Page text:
As Stanford prepares for the beginning of a virtual spring quarter, there have been discussion across the U.S. about changing the spring quarter grading scheme to Credit/No Credit (CR/NC) for at either an opt-in or universal level. Several other universities, including Columbia, Dartmouth and MIT, have chosen to opt for similar Pass/Fail semesters or quarters. Most recently, the ASSU sent an executive update informing students that similar measures will be taken under consideration by the Faculty Senate on Thursday.
Three measures will be considered by the Senate: First is “Universal S/NC,” which changes the grading basis for all spring courses to Satisfactory/No Credit (where ‘Satisfactory” is equivalent to a C- or higher). Second is “Optional C/NC,” which allows students to take courses under the Credit/No Credit grading basis (where “Credit” is equivalent to a D or higher) and count these courses toward major and distribution requirements, but would not make this grading basis mandatory. Third is a “Universal A/NC,” where all students receiving a C- or above would receive an A on their transcripts.
We do believe that, given the uncertainty of the current environment, it is important to ensure that all students who want to take C/NC classes are able to switch to that grading scheme throughout the quarter, for major, non-major and WAYS courses. However, we believe it would be unwise to make a S/NC grading scheme mandatory by eliminating the option of taking courses for a letter grade. We focus here on the Universal S/NC proposal, but our arguments generally apply to the Universal A/NC proposal as well.
Those arguing for S/NC classes emphasize the unique circumstances individuals are contending with as a result of the coronavirus pandemic, including the need to work to the lack of a stable home or work environment, the need to attend school from a different time zone, poor internet access and the potential of having to care for a sick relative or friend. Under these circumstances, the reasoning goes, Universal S/NC is necessary to ensure educational equity.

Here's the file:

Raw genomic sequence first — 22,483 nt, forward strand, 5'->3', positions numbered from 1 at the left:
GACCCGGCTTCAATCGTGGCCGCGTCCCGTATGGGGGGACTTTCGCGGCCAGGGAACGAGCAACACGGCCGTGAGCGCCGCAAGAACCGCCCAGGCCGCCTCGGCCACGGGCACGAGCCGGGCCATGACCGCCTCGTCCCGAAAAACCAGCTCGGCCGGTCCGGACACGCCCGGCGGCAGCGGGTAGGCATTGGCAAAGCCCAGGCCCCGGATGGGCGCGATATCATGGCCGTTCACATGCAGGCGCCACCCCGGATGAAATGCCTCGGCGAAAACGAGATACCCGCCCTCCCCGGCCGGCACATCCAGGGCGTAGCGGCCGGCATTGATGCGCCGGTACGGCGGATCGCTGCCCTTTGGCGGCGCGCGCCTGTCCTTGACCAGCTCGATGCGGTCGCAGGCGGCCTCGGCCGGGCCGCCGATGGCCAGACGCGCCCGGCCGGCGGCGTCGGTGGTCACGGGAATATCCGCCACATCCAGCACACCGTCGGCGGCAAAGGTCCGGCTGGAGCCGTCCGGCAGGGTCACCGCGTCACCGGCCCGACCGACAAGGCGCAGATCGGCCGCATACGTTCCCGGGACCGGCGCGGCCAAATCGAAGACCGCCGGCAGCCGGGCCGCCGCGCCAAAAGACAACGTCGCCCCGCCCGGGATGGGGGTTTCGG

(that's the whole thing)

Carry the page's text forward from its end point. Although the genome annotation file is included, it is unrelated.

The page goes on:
These concerns are real, and the intentions behind this effort are laudable, but Universal S/NC would be an inadequate policy for three reasons: First, it merely places a Band-Aid on the issue of the diverse and unequal burdens that students are facing due to coronavirus. Second, it will result in uncertainty surrounding admissions processes to graduate schools and scholarship programs and may disadvantage Stanford students unduly. Finally, it restricts student choice and disadvantages students who, for various academic reasons, may need letter grading this spring.
A quarter of Universal S/NC would only be a superficial solution to serious problems that deserve more considered, specific attention. The coronavirus is compounding existing inequities in the burdens that students face, in ways that many reasonably fear will affect academic performance in unfair and uneven ways. It is imperative that the administration and the student body find ways to support those among us most affected by this crisis.
Universal S/NC, instead, plasters over underlying inequality, failing to address the issues that will have long-term consequences even if they do not impact students’ GPAs. A quarter made more difficult by coronavirus will still harm some students more than others, even if this fact is not reflected on a transcript. Students who are unable to give enough attention to certain prerequisites will likely perform worse in later courses. Students who cannot devote adequate attention to a class may be discouraged from certain majors or careers. Universal S/NC is a Band-Aid solution that fails to address the underlying issue: that coronavirus will impose unequal burdens on students and will result, at least to some degree, in diminished educational experiences and outcomes. Our concern is that the administration will use S/NC grading as an opt-out of properly addressing these issues.